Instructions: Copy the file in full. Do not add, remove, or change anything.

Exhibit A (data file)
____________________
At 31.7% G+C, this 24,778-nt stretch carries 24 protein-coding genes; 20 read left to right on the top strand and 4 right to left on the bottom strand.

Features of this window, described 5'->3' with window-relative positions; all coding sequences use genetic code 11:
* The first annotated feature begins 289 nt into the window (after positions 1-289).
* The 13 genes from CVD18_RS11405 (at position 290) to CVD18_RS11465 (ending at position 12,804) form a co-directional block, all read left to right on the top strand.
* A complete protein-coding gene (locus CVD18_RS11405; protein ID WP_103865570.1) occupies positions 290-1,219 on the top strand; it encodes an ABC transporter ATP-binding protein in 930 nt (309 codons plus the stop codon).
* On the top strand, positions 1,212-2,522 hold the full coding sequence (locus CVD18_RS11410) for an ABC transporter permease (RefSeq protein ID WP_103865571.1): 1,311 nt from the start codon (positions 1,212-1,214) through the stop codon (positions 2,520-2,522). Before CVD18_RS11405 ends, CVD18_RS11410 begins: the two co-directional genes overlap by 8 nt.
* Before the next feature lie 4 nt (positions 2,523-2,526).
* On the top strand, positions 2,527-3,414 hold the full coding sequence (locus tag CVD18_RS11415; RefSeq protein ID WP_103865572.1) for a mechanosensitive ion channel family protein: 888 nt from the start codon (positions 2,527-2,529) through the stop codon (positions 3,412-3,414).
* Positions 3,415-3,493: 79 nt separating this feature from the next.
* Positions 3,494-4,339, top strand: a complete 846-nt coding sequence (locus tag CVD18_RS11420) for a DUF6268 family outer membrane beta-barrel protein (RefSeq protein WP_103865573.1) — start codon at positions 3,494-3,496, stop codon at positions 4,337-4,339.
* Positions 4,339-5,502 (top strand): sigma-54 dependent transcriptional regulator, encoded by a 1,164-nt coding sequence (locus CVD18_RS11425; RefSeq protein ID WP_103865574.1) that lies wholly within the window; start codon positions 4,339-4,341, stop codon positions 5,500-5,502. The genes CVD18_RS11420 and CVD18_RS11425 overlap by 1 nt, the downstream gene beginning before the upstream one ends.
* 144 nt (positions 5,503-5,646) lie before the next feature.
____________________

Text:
At 31.7% G+C, this 24,778-nt stretch carries 24 protein-coding genes; 20 read left to right on the top strand and 4 right to left on the bottom strand.

Features of this window, described 5'->3' with window-relative positions; all coding sequences use genetic code 11:
* The first annotated feature begins 289 nt into the window (after positions 1-289).
* The 13 genes from CVD18_RS11405 (at position 290) to CVD18_RS11465 (ending at position 12,804) form a co-directional block, all read left to right on the top strand.
* A complete protein-coding gene (locus CVD18_RS11405; protein ID WP_103865570.1) occupies positions 290-1,219 on the top strand; it encodes an ABC transporter ATP-binding protein in 930 nt (309 codons plus the stop codon).
* On the top strand, positions 1,212-2,522 hold the full coding sequence (locus CVD18_RS11410) for an ABC transporter permease (RefSeq protein ID WP_103865571.1): 1,311 nt from the start codon (positions 1,212-1,214) through the stop codon (positions 2,520-2,522). Before CVD18_RS11405 ends, CVD18_RS11410 begins: the two co-directional genes overlap by 8 nt.
* Before the next feature lie 4 nt (positions 2,523-2,526).
* On the top strand, positions 2,527-3,414 hold the full coding sequence (locus tag CVD18_RS11415; RefSeq protein ID WP_103865572.1) for a mechanosensitive ion channel family protein: 888 nt from the start codon (positions 2,527-2,529) through the stop codon (positions 3,412-3,414).
* Positions 3,415-3,493: 79 nt separating this feature from the next.
* Positions 3,494-4,339, top strand: a complete 846-nt coding sequence (locus tag CVD18_RS11420) for a DUF6268 family outer membrane beta-barrel protein (RefSeq protein WP_103865573.1) — start codon at positions 3,494-3,496, stop codon at positions 4,337-4,339.
* Positions 4,339-5,502 (top strand): sigma-54 dependent transcriptional regulator, encoded by a 1,164-nt coding sequence (locus CVD18_RS11425; RefSeq protein ID WP_103865574.1) that lies wholly within the window; start codon positions 4,339-4,341, stop codon positions 5,500-5,502. The genes CVD18_RS11420 and CVD18_RS11425 overlap by 1 nt, the downstream gene beginning before the upstream one ends.
* 144 nt (positions 5,503-5,646) lie before the next feature.